Richard Nixon (1913 - 1994)
Nixon was the most controversial politician
of his generation and has remained a source of intrigue and puzzlement for
scholars and the public.
The second of five sons of a devout Quaker family,
Nixon was third in his class of twenty-five at Duke Law School. He wanted
to be an FBI agent but instead became a local California attorney and later
joined the Office of Price Administration and the navy.
He defeated Jerry Voorhis, a prominent New Deal
Democratic congressman, in 1946 and won national fame for his work on the
Hiss case. His 1950 campaign against Helen Gahagan Douglas was dominated by
his red-baiting charges against her.
Thomas Dewey promoted Nixon for the vice presidency
in 1952. His 1962 defeat for the California governorship was generally considered
to have marked the end of his political career, so his recovery to win the
1968 GOP nomination was nearly miraculous.
Quote: You wont
have Nixon to kick around anymore, because gentlemen, this is my last press
conference. (Press conference after election loss, 1962)
REFERENCES: Joan Hoff Wilson, Nixon
Reconsidered (1994); Rachel Barron, Richard Nixon (1999).
Henry Kissinger (1923 )
At the height of his power in the 1970s, Kissinger
exercised more influence over American foreign policy than any secretary of
state since George Marshall, and perhaps since William Seward.
Born in southern Germany, the son of a high
school teacher, Heinz Kissinger (his original name) was frequently beaten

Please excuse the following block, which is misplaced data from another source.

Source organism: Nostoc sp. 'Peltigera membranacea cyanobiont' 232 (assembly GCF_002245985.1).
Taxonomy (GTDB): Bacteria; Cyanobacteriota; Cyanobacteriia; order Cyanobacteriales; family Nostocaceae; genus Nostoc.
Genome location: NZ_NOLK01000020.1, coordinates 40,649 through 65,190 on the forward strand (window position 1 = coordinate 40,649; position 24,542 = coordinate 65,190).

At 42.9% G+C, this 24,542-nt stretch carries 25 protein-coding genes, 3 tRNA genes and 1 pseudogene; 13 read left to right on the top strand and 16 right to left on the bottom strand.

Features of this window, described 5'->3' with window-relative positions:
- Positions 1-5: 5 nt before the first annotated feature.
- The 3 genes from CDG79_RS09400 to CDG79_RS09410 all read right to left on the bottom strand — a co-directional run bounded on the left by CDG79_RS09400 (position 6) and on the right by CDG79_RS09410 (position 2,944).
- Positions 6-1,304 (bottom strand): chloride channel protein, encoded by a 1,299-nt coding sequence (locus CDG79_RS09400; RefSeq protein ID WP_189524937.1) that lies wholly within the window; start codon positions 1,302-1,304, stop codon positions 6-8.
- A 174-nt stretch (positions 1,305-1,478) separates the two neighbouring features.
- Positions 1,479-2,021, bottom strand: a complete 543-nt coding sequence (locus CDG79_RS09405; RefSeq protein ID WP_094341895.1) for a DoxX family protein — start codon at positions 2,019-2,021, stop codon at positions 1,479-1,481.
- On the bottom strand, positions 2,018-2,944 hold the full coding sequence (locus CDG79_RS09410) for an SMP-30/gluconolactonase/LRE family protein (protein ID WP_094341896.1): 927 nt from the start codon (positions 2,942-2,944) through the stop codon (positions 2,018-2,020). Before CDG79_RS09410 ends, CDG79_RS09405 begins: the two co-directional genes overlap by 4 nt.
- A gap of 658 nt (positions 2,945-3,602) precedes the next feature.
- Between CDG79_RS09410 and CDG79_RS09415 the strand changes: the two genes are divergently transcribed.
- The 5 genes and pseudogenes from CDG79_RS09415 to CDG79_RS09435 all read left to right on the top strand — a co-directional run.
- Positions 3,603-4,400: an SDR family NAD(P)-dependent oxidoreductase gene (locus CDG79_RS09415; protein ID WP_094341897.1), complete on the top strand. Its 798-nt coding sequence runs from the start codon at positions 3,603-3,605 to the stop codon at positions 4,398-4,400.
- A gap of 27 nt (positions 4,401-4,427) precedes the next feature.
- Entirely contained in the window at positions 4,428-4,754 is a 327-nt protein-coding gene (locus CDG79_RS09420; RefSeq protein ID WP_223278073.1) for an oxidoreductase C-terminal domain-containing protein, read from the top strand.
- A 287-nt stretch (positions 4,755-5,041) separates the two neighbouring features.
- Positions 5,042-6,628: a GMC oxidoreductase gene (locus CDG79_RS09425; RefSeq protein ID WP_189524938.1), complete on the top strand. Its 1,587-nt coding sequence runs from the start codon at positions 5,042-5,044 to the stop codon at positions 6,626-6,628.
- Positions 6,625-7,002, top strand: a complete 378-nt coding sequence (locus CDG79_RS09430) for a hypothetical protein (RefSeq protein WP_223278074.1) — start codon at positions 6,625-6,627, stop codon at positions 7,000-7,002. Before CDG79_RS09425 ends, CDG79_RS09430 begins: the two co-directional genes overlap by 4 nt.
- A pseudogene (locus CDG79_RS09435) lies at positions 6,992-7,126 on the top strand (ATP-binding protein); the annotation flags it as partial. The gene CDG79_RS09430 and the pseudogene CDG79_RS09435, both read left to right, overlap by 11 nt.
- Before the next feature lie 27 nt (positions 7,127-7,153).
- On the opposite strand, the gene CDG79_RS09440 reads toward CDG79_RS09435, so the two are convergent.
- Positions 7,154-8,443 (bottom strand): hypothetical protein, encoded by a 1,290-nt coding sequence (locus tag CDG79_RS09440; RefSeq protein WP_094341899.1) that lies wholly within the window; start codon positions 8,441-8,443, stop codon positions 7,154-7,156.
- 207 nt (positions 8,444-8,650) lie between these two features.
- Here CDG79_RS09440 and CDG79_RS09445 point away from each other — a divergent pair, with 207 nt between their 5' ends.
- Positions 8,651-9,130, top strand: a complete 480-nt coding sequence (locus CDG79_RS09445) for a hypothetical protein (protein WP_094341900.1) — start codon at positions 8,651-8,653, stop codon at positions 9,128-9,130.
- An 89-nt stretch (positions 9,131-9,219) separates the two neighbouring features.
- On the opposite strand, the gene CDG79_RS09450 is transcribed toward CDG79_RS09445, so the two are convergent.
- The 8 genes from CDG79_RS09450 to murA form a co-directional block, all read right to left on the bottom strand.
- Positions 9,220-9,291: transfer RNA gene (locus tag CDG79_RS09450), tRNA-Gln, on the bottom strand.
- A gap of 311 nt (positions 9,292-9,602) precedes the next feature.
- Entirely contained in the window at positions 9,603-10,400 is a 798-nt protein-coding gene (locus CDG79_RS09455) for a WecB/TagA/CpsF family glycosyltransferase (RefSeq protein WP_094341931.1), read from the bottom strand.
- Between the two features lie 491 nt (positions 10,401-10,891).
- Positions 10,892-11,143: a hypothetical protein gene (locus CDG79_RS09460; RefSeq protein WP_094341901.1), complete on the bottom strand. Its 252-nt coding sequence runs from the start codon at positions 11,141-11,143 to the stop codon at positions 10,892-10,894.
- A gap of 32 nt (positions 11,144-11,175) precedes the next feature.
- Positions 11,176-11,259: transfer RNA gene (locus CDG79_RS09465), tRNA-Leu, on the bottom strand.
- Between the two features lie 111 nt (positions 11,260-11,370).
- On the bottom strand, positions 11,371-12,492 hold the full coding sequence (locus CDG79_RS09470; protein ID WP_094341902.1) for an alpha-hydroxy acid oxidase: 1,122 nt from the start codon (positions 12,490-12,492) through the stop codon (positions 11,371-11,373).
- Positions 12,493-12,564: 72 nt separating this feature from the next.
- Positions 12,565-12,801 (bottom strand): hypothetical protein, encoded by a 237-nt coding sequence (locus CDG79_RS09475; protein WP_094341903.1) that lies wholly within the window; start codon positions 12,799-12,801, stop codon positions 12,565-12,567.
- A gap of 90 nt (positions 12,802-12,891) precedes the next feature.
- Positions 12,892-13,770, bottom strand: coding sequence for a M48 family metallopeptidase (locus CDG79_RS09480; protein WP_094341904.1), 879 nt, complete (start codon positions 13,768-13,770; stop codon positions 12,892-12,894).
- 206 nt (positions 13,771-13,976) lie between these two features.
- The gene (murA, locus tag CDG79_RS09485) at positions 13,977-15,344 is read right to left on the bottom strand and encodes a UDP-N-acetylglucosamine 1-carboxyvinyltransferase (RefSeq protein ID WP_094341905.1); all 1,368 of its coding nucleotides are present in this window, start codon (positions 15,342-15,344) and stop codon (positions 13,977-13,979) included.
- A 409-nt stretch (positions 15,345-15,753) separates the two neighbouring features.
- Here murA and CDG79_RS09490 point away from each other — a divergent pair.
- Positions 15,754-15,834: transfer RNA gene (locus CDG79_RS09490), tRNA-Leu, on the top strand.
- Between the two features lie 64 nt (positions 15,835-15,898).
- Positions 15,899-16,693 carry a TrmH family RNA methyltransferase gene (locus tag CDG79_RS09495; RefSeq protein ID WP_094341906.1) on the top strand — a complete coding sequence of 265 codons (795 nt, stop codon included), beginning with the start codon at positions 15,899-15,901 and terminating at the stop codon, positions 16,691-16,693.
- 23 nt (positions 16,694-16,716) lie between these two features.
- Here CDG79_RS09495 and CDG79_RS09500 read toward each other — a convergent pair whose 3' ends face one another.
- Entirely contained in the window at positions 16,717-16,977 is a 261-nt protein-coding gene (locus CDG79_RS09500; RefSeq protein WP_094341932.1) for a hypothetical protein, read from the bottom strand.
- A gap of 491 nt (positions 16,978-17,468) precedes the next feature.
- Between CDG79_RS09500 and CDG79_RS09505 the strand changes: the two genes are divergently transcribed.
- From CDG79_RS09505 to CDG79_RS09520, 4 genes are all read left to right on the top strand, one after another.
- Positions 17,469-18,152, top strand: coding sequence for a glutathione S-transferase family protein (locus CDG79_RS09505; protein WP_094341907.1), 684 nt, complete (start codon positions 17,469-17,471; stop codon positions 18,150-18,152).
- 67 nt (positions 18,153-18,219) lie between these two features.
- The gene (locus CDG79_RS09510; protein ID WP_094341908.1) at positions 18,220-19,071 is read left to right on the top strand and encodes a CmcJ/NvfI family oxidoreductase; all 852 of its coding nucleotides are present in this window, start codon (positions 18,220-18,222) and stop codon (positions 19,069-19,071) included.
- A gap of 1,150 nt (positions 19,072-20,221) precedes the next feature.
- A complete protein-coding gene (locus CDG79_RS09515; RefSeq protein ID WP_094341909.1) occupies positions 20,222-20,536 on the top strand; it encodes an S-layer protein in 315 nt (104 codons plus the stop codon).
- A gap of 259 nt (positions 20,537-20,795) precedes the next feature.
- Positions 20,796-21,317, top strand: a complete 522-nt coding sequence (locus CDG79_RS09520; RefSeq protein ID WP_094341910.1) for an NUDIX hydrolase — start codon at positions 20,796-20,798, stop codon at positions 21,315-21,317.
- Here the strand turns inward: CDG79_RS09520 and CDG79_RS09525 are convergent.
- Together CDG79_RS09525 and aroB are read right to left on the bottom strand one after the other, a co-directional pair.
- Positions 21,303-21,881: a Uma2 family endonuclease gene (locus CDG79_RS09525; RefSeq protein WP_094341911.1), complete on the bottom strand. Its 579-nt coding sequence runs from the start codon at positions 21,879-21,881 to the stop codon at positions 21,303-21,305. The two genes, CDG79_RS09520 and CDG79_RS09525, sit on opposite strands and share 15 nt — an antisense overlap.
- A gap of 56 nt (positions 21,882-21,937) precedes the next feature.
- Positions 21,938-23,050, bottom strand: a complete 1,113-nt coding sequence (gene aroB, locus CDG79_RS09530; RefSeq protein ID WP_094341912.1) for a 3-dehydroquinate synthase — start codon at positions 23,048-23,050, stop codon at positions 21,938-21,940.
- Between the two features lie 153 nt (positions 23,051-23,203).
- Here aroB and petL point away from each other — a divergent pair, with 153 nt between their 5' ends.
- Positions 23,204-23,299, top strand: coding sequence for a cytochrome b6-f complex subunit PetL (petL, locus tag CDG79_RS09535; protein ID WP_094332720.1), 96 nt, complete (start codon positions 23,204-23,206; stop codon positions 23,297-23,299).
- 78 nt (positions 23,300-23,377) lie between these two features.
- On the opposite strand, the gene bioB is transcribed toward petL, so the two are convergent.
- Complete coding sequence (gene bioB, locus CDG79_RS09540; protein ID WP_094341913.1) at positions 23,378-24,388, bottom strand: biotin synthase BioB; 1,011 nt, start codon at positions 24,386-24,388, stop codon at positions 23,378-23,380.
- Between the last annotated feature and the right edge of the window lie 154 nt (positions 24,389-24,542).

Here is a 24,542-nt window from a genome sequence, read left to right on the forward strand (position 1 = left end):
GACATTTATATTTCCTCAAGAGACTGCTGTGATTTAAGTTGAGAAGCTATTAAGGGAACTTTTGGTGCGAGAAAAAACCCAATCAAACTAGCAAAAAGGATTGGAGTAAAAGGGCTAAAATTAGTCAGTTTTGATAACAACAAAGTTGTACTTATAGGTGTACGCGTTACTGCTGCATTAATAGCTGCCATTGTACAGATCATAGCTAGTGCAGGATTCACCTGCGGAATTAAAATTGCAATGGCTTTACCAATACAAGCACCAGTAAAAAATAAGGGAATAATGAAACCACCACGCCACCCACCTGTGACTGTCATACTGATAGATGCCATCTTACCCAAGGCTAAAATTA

up by anti-Semitic gangs. His father lost his job, and the family was forced
to flee to the United States in 1938. Many writers have seen a connection
between the instability of Kissingers youth and his strong pursuit
of order and stability in international relations.
His family never fully assimilated to America,
and Kissinger retained his thick German accent throughout his life. In the
U.S. Army he became a translator and eventually administered a small district
in occupied Germany.
His book Nuclear Weapons
and Foreign Policy (1957), which advocated the use of limited nuclear
weapons, brought him to the attention of Nelson Rockefeller and began his
career as an influential foreign-policy and defense theorist.
Quote: The deepest
international conflict in the world today is not between us and the Soviet
Union, but between the Soviet Union and Communist China.Therefore, one
of the positive prospects in the current situation is that, whatever the basic
intentions of Soviet leaders, confronted with the prospect of a China growing
in strengththey may want a period of détente in the West.
REFERENCE: Walter Isaacson, Kissinger:
A Biography (1993).
Sam Ervin (1896 - 1985)
Ervin was the North Carolina senator who gained
fame for heading the Senate Watergate investigations.
After growing up in rural North Carolina, Ervin
was wounded and decorated for valor in World War I and earned a Harvard law
degree in 1922. He helped defeat a North Carolina law banning the teaching
of evolution. He was also a longtime judge and U.S. congressman.
Ervin was considered the Senates most
noted authority on the U.S. Constitution and was a strong advocate of civil
liberties and legal rights for the indigent.
His bobbing eyebrows, thick jowls, and down-home
sense of humor made him a popular hero during the Watergate hearings. He had
a vast fund of quotations from the Bible, Shakespeare, English history, and
American constitutional history at his command and often used them to enliven
the proceedings. Although he always called himself a simple country
lawyer, he was in fact a highly learned and skilled jurist.
Quote: As long
as I have a mind to think, a tongue to speak, and a heart to love my country,
I shall deny that the Constitution confers any autocratic power on the President,
or authorizes him to convert George Washingtons America into Caesars
Rome.When all is said, the only sure antidote for future Watergates
is understanding of fundamental principles and intellectual and moral integrity
in the men and women who achieve or are entrusted with governmental or political
power. (Report of Senate Watergate Committee, 1974)
REFERENCE: Dick Dabney, A
Good Man: The Life of Sam Ervin (1976).